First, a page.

one girl’s perspective on life, neopaganism, veganism, politics, books, films, and… stuff.

This particular tangent was inspired by a fantastically well thought out post on Southern Pagan.

I think a lot of NeoPagans get so caught up in the community (which is, realistically, not all that big – that’s not a bad thing, either) that they seem to forget that we are a religious minority. Well, let me qualify that – they forget that we are a religious minority when it comes to their expectations of how NeoPaganism should be accommodated within broader society. They sure don’t forget we’re a minority when it comes to crying wolf persecution.

I mean, seriously, so many NeoPagans expect that society should cater to us. Not just tolerate us, or be open-minded (that would be nice, but not just in regards to NeoPaganism), but openly provide specific opportunities designed to meet specific needs. Here’s a thought – why? It’s not a direct ‘persecution’ of NeoPaganisms, nor is it a denial of rights. Generally, it’s simply a case of practicality and lack of a realistic demand.

For example, the University of Sydney has Muslim prayer rooms specially set aside, because there are a large number of Muslims at the uni. None of the high schools that I went to made accommodations for this, because there was little to no demand – maybe one or two Muslim students. Considering that’s one of the major world religions, what’s the likelihood that society is going to go out of its way to make special arrangements for a religious tradition that is exponentially smaller?

Well, one could argue that it’s all about quality, not quantity. That the rights of one person is justification enough for changes being made. And theoretically, I’d wonder what planet you’re from agree with you, to an extent. No-one should be denied the basic human rights. Hence, I believe in tolerance, sure (and I do belief in tolerance – not even necessarily acceptance, just tolerance, because I really don’t care if you’re just humouring me). I also believe that there is a marked difference between not being accommodated and actively being discriminated against.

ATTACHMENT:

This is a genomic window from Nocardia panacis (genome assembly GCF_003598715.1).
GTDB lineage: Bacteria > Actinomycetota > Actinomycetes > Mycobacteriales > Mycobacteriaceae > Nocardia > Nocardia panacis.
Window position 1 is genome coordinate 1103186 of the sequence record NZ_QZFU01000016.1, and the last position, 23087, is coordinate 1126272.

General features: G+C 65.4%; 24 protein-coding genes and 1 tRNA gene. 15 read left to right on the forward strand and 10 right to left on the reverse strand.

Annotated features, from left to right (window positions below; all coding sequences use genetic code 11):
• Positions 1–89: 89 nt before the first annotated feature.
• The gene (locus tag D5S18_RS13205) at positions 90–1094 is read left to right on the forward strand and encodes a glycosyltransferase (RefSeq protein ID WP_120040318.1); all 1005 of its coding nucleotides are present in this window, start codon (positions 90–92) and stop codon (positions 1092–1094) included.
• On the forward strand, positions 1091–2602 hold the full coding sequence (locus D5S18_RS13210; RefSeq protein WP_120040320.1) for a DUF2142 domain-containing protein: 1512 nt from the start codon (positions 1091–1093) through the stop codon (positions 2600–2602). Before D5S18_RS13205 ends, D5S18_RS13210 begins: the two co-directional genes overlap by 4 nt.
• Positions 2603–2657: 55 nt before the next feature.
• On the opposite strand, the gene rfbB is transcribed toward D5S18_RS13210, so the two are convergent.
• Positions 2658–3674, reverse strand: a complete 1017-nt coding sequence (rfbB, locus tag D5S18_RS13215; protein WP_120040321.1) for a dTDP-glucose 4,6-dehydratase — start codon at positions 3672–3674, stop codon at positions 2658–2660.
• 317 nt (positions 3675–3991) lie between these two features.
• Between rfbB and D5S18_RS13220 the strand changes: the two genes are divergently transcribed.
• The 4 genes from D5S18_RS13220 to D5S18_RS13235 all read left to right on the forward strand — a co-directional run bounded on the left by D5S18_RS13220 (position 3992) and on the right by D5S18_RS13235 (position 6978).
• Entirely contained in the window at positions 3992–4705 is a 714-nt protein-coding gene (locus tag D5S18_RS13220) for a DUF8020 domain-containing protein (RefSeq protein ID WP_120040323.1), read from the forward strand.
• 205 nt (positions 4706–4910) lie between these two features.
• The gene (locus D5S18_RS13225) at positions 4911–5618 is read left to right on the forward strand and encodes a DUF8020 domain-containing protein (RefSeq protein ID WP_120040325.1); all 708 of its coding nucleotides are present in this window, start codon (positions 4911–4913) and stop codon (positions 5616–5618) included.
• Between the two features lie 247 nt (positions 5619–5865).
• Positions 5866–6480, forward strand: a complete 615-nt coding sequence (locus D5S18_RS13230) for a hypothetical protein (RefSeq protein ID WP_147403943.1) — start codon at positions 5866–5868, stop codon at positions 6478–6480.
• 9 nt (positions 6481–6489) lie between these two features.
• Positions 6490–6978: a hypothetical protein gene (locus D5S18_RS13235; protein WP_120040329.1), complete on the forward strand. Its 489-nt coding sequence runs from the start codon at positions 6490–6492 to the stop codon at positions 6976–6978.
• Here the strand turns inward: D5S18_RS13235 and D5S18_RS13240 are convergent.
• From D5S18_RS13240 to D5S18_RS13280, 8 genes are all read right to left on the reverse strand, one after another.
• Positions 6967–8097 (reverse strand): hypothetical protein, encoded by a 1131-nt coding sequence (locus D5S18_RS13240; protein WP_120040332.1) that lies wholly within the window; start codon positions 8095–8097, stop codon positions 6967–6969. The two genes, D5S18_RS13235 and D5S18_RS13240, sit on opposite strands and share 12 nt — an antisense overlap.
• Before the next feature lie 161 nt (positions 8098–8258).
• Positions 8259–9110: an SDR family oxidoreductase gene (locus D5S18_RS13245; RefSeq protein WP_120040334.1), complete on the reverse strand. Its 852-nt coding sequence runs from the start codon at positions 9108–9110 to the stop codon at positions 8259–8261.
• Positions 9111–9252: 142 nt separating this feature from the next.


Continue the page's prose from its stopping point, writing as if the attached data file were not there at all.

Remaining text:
If you consider ‘not being given special time/space for religious services’ to be persecution/discrimination, your life is apparently way too easy. If they don’t go out of their way to accommodate every other religious tradition, major or minor, other than NeoPaganism, then you’re not being persecuted, you’re just not their primary concern. Most public domains do not have the time or motivation to cater to any minority group. That’s possibly bad, definitely sad, but it’s the way of the world. You’re not special, you’re not being discriminated against.

And when it’s all said and done – to what extent is it impacting on you, anyway? Sure, I go to university on days that are of religious significance to me; that’s what evenings are for. Or the day before or after. Sure, I don’t have a dedicated space/time/group devoted to my religious practices on-campus. So I’ll go climb a tree, or sit on the lawn, and don’t give a shit if there are other NeoPagans around to hold my hand and ‘lend support’ during class hours. Given the fluidity of the ‘orthopraxy’ of virtually every NeoPagan that I’ve ever met, I’m skeptical about people’s claims that this is a really that big of a deal.

Is it really about religious rights? Or is it about wanting to feel justified in your feelings of persecution?